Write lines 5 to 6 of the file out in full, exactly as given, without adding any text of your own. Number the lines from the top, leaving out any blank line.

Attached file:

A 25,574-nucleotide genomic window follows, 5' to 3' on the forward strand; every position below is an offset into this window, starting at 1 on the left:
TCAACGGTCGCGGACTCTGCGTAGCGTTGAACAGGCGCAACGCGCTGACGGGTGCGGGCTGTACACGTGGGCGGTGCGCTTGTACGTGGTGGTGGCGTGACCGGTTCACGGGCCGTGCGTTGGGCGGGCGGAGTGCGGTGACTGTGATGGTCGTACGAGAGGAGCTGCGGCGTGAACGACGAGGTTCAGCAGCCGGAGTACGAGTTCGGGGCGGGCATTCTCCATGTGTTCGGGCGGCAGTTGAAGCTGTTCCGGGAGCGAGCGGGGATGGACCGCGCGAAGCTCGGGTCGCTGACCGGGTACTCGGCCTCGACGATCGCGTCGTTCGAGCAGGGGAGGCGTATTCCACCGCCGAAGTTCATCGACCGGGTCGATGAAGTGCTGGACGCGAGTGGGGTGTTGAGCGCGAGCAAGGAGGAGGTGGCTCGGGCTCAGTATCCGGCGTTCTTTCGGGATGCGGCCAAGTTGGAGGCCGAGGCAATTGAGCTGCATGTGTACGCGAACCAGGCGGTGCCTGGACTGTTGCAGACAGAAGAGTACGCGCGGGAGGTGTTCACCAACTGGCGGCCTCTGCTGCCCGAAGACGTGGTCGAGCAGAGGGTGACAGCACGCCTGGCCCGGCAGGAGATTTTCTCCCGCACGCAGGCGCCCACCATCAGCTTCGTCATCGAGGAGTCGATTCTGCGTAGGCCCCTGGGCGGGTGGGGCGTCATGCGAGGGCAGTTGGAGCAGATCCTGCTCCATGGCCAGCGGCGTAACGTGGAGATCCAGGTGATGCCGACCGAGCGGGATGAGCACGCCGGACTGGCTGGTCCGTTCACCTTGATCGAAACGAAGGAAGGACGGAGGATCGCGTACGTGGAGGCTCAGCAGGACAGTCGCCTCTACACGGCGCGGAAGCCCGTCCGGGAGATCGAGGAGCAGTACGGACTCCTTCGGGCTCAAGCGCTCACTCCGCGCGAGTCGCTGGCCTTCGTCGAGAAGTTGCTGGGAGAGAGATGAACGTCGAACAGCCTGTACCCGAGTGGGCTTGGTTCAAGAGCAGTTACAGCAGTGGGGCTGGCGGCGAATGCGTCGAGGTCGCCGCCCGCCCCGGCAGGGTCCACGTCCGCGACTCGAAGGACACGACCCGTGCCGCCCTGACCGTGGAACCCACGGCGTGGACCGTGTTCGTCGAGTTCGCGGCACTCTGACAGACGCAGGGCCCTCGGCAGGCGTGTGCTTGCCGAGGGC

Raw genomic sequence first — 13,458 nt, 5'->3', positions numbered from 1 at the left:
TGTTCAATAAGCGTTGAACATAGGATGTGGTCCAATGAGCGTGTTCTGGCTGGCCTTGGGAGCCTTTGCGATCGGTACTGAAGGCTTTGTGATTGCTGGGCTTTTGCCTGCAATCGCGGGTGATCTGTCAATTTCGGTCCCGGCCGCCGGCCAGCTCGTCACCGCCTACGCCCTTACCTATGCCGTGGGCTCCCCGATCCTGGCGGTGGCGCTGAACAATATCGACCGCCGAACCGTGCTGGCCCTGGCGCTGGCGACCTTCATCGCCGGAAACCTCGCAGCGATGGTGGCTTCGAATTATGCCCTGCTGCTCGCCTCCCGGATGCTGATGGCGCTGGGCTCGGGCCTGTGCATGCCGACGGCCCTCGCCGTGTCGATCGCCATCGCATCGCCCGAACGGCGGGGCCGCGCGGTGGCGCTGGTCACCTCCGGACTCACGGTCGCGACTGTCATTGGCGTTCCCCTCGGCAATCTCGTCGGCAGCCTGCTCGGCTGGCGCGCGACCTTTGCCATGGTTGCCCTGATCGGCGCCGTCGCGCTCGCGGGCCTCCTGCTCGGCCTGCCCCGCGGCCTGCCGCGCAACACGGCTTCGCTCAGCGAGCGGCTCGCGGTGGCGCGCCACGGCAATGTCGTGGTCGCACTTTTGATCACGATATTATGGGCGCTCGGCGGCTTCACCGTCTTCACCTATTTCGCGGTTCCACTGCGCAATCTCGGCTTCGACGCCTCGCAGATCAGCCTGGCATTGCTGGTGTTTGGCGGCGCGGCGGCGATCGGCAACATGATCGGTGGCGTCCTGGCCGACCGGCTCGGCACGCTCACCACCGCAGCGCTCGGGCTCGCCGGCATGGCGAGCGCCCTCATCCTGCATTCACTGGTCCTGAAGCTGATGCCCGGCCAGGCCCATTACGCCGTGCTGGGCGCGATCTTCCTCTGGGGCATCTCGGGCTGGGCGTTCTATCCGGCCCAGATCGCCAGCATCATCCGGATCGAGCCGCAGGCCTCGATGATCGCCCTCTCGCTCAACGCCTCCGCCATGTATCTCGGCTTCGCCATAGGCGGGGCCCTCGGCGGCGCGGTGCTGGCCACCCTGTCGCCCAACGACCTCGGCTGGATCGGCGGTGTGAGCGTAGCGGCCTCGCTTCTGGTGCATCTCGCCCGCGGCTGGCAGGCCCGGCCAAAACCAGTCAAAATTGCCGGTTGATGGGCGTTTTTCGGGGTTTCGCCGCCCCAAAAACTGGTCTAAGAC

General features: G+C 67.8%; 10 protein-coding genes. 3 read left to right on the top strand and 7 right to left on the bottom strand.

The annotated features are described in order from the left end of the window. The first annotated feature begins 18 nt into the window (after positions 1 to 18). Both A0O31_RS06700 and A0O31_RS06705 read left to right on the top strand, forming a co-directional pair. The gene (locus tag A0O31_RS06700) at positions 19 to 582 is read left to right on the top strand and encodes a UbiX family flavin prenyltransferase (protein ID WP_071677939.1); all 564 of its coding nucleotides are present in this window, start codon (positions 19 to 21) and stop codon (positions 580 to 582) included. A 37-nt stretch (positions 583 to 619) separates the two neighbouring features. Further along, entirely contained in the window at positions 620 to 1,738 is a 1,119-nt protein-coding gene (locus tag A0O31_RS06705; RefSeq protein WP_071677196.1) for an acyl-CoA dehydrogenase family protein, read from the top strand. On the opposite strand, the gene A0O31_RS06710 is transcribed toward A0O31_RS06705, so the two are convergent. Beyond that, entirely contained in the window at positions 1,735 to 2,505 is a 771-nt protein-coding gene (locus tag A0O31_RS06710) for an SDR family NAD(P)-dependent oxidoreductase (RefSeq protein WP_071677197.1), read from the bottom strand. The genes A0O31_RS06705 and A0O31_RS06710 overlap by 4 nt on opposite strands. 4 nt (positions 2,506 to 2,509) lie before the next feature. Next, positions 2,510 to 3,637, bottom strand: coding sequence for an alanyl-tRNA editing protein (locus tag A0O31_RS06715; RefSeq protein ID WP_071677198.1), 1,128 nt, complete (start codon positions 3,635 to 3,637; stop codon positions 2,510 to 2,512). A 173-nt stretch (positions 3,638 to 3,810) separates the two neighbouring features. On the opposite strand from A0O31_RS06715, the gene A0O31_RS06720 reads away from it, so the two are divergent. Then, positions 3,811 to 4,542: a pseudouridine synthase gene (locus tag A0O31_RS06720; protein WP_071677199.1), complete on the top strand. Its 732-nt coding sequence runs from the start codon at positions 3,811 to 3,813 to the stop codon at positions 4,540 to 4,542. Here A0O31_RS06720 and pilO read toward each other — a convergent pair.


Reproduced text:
General features: G+C 67.8%; 10 protein-coding genes. 3 read left to right on the top strand and 7 right to left on the bottom strand.

The annotated features are described in order from the left end of the window. The first annotated feature begins 18 nt into the window (after positions 1 to 18). Both A0O31_RS06700 and A0O31_RS06705 read left to right on the top strand, forming a co-directional pair. The gene (locus tag A0O31_RS06700) at positions 19 to 582 is read left to right on the top strand and encodes a UbiX family flavin prenyltransferase (protein ID WP_071677939.1); all 564 of its coding nucleotides are present in this window, start codon (positions 19 to 21) and stop codon (positions 580 to 582) included. A 37-nt stretch (positions 583 to 619) separates the two neighbouring features. Further along, entirely contained in the window at positions 620 to 1,738 is a 1,119-nt protein-coding gene (locus tag A0O31_RS06705; RefSeq protein WP_071677196.1) for an acyl-CoA dehydrogenase family protein, read from the top strand. On the opposite strand, the gene A0O31_RS06710 is transcribed toward A0O31_RS06705, so the two are convergent. Beyond that, entirely contained in the window at positions 1,735 to 2,505 is a 771-nt protein-coding gene (locus tag A0O31_RS06710) for an SDR family NAD(P)-dependent oxidoreductase (RefSeq protein WP_071677197.1), read from the bottom strand. The genes A0O31_RS06705 and A0O31_RS06710 overlap by 4 nt on opposite strands. 4 nt (positions 2,506 to 2,509) lie before the next feature. Next, positions 2,510 to 3,637, bottom strand: coding sequence for an alanyl-tRNA editing protein (locus tag A0O31_RS06715; RefSeq protein ID WP_071677198.1), 1,128 nt, complete (start codon positions 3,635 to 3,637; stop codon positions 2,510 to 2,512). A 173-nt stretch (positions 3,638 to 3,810) separates the two neighbouring features. On the opposite strand from A0O31_RS06715, the gene A0O31_RS06720 reads away from it, so the two are divergent. Then, positions 3,811 to 4,542: a pseudouridine synthase gene (locus tag A0O31_RS06720; protein WP_071677199.1), complete on the top strand. Its 732-nt coding sequence runs from the start codon at positions 3,811 to 3,813 to the stop codon at positions 4,540 to 4,542. Here A0O31_RS06720 and pilO read toward each other — a convergent pair.